SpaceX’s Inspiration4 sends the first fully civilian manned mission into orbit
SpaceX has launched the Inspiration4 mission into space without any professional trained astronauts. It is a particularly special mission as the crew of 4 members are normal civilians without any background on space mission.
The Falcon 9 rocket with the Dragon Crew took off from the Kennedy Space Center in Florida at around 6am Nepali Standard Time carrying the 4 crew members onboard on a three day mission. The Dragon Crew will orbit Earth for three days, making about 50 circles before descending and landing in the water, off the coast of Florida.
On the SpaceX spacecraft for the Inspiration4 mission are four people. Jared Isaacman(founder and CEO of payments company Shift4), Chris Sembroski(Lockheed Martin employee, U.S. Air Force veteran), scientist Sian Proctor and Hayley Arcenaux, a St. Jude physician assistant and survivor of childhood bone cancer.
In addition to SpaceX being the first private company to take astronauts to the International Space Station and the first to take civilians into space; now one of the civilian onboard this mission also marks two milestones. Arcenaux has been the youngest American to travel to space and the first person with a prosthesis to make a trip of this type. The young woman suffered from cancer and because they had to remove a piece of femur, so the prosthesis.
The Dragon Crew has previously been used to send astronauts to the International Space Station. However, this time it has a special dome entirely made of glass that allows spectacular views of the space. According to SpaceX, it’s the largest dome ever mounted on a spacecraft.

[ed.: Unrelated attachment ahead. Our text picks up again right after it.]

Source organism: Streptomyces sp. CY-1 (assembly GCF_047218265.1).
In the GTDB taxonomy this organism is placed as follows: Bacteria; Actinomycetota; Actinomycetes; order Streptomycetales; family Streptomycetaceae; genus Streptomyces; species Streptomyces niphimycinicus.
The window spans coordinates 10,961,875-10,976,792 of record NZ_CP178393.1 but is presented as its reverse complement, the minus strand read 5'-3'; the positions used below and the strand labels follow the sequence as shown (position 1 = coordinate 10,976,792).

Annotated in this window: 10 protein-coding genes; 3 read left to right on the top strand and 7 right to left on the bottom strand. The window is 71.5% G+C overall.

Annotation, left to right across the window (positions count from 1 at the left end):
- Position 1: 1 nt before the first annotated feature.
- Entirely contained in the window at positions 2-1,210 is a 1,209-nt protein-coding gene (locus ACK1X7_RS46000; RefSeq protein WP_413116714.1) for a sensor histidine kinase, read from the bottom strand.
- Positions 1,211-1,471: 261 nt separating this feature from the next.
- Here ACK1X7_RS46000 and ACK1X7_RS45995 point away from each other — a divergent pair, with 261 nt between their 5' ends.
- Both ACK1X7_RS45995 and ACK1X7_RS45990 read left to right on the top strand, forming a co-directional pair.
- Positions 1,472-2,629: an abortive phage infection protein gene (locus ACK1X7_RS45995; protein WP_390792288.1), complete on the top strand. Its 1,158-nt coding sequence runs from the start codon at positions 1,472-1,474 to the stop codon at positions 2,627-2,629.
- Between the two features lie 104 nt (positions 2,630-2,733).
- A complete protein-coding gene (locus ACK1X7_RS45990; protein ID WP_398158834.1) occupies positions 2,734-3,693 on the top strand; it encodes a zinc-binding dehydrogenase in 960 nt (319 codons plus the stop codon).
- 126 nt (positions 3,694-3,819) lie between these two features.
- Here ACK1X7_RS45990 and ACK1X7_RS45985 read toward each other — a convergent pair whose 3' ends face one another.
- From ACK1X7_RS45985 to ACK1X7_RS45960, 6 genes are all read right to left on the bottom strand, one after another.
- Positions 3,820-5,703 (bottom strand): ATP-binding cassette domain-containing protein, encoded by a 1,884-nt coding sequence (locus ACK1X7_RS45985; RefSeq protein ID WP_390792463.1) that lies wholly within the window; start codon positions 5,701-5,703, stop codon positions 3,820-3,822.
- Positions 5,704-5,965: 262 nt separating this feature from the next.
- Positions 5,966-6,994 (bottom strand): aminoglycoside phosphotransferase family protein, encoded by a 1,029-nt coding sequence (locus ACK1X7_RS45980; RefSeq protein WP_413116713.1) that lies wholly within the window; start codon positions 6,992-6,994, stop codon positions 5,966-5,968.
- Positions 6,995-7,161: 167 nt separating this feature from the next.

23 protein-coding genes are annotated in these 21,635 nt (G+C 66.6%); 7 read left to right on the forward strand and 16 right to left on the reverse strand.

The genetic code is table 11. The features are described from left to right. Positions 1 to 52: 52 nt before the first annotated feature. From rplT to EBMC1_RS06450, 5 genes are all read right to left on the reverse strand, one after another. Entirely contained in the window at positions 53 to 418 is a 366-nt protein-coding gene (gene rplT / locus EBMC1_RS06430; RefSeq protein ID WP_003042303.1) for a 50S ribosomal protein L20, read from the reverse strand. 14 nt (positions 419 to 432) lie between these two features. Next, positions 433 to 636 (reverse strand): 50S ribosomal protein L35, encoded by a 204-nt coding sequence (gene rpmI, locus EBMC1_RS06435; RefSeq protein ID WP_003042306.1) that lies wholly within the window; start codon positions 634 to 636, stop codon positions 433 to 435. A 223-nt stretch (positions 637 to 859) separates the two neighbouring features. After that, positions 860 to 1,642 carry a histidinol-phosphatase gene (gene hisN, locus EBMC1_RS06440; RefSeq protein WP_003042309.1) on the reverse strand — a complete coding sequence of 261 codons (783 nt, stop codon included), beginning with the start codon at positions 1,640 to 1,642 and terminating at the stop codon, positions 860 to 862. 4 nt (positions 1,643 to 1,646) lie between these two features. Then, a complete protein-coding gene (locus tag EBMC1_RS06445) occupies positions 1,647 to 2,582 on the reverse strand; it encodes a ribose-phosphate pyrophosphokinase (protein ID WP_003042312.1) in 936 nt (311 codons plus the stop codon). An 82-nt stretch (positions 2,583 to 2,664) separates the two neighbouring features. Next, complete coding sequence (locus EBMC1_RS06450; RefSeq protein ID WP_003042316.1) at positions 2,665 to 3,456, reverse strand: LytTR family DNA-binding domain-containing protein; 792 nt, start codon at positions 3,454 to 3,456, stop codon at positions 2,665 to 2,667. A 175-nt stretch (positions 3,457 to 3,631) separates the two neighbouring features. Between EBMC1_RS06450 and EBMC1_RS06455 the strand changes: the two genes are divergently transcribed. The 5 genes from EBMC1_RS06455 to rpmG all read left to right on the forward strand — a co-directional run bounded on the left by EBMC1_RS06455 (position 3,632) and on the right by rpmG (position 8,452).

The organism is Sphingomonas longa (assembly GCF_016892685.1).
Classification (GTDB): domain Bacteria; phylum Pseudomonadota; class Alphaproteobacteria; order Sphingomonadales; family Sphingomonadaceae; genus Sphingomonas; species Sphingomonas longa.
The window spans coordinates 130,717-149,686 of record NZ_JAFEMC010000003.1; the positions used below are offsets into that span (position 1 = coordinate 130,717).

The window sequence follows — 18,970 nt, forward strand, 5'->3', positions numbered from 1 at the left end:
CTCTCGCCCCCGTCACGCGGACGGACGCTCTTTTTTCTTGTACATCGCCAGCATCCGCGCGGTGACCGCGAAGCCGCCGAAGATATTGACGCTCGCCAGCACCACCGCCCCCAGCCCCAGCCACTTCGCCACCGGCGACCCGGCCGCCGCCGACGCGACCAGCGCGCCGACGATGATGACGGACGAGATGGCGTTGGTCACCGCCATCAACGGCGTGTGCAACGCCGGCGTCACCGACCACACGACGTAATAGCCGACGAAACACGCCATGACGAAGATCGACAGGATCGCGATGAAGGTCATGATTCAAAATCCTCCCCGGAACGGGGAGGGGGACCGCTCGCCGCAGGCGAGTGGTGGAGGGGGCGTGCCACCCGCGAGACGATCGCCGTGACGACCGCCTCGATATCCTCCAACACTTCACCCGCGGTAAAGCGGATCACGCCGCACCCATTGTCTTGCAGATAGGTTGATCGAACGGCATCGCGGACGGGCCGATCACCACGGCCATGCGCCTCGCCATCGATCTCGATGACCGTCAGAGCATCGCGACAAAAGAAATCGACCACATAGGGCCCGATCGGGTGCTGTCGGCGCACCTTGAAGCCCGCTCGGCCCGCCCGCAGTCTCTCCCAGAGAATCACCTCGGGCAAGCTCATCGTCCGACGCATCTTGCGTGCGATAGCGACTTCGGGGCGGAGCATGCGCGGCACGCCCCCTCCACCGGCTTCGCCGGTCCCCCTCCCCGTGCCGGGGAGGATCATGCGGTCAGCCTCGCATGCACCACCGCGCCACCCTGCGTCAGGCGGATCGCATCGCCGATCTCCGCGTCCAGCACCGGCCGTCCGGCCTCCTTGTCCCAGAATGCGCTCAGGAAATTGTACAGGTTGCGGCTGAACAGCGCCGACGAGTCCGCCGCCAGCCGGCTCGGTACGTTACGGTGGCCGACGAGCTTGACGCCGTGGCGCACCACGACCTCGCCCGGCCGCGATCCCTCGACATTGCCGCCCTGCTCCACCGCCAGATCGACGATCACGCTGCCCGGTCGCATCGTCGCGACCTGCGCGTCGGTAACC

To learn more about the tough training that the four civilians have faced to fly with SapceX, Netflix has released a documentary series of five chapters of 45 minutes each; although at the moment only the first four are available. The latest episode of Countdown: Inspiration4 Mission to Space will premiere on September 30.
This mission is very different from what we’ve seen from Blue Origin and Virgin Galactic in recent months; as astronauts will spend several days in space.
During the period that the crew is in orbit they will carry out a series of scientific experiments and monitoring. The idea is to analyze how the human body behaves at zero gravity. At the same time, the mission will also raise money for charity.
The difference of this mission compared to the space travel of Virgin Galactic and Blue Origin are many. SpaceX has gone big, with a mission of a total of three days in zero gravity and not just a few minutes. Likewise, SpaceX’s Inspiration4 orbits at about 575 kilometers of altitude, compared to the barely 100 kilometers to which the Blue Origin ship and the Virgin Galactic spacecraft ascended. It is higher even than the orbit of the International Space Station.
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